The Washington Times daily wrote a rare verbal attack on the venerable Associated Press Wednesday, exposing clear anti-Israeli bias and false reporting in coverage of the flotilla clash.
The AP usually is outside of the range of critics, but the Times ridiculed the most widely known news service for “falsely” reporting, “The pro-Palestinian flotilla had been headed to Gaza with tens of thousands of tons of aid that Israel bans from Gaza.”
The Times wrote, “Yet, not even the Free Gaza folks claim to have brought ‘tens of thousands' of tons of aid. Their claim, which has been widely repeated and accepted by the mainstream media, is that the ships were carrying 10,000 tons…. Furthermore, much of the aid brought by the Free Gaza ships is material that Israel already permits to enter the Gaza Strip -- medical equipment, imperishable foods, and toys.”
AP, relied on by millions of readers for objectivity, reported the flotilla clash by stating, "Dozens of activists and six Israeli soldiers were wounded in the bloody predawn confrontation in international waters. The violent takeover dealt yet another blow to Israel's international image.”
The mass media followed the AP story line and generally ignored the hundreds of tons of food, merchandise and supplies that are transferred every day via Gaza crossings under Israeli supervision.
The Times pointed out that only after the Mavi Marmara ship ignored Israeli Navy orders to change course from Gaza, “Israeli marines and commandos boarded the ship, some by rope ladders from helicopters. A fierce fight erupted on deck, and only after taking casualties and fearing for their lives did the commandos fire back, trying to aim first at the feet of the ‘peace activists.’"
Mass media also highlighted the one-sided coverage by blandly reporting charges by pro-Hamas elements that the IDF videos of the attack on its soldiers were doctored.
Occasionally, pro-Israel columnists were able to insert the full picture, and the pro-Israel New York Post published a hard-hitting editorial Wednesday under the headline “Terrorists at the Helm.” It stated, “The convoy was organized and manned by the Foundation for Human Rights and Humanitarian Relief (IHH) -- as bloody-handed a terrorist gang as exists in the Mideast… The media is in full-throated condemnation mode, as is the 'nternational community.' No surprise there -- that's what they do best."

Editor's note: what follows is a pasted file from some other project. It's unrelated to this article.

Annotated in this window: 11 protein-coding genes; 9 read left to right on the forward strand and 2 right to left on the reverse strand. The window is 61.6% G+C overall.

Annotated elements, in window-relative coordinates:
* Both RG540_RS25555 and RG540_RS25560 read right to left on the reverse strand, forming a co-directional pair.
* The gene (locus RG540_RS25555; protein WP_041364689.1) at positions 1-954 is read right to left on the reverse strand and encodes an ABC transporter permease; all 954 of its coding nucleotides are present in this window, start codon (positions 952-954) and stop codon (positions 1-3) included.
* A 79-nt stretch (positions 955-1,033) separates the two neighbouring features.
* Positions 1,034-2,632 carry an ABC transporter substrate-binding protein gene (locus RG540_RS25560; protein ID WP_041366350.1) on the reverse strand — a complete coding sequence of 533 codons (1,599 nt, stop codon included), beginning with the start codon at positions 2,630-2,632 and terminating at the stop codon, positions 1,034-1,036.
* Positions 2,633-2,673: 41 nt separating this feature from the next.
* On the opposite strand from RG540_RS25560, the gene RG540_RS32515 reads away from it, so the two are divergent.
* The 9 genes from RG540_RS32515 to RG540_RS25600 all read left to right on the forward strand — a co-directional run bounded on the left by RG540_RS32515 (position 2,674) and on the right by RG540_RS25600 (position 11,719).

“Has a seaborne intifada now begun? If so, its purpose is not peace, but rather the destruction of Israel and the eviction of democracy and human rights from the Middle East.”
However, the overwhelmingly unquestioning acceptance of flotilla’s organizers’ statements and accusations, echoed and encouraged by Arab and most Western countries, precluded any room for discussion. The result was that the IHH could ignore Israeli documentation that its militants staged a lynch of Israeli Navy commandos expecting peaceful resistance by activists.
In an article was otherwise critical of Israel, Richard Spencer, a London Daily Telegraph Middle East correspondent, noted that the media acceptance of the Turkish militants’ claims allowed them to pay no attention to the IDF documented evidence of a lynch.
He wrote, “The flotilla’s supporters simply refused to engage with [Israel’s] arguments. There was no violence by the activists, they asserted, often with footage of club-wielding activists replayed as they spoke…"
“It wasn’t that they argued the violence was justified as needed to repel an illegal attack by the Israelis: it was as if it wasn’t taking place at all. This paradox largely went unchallenged by the presenters.”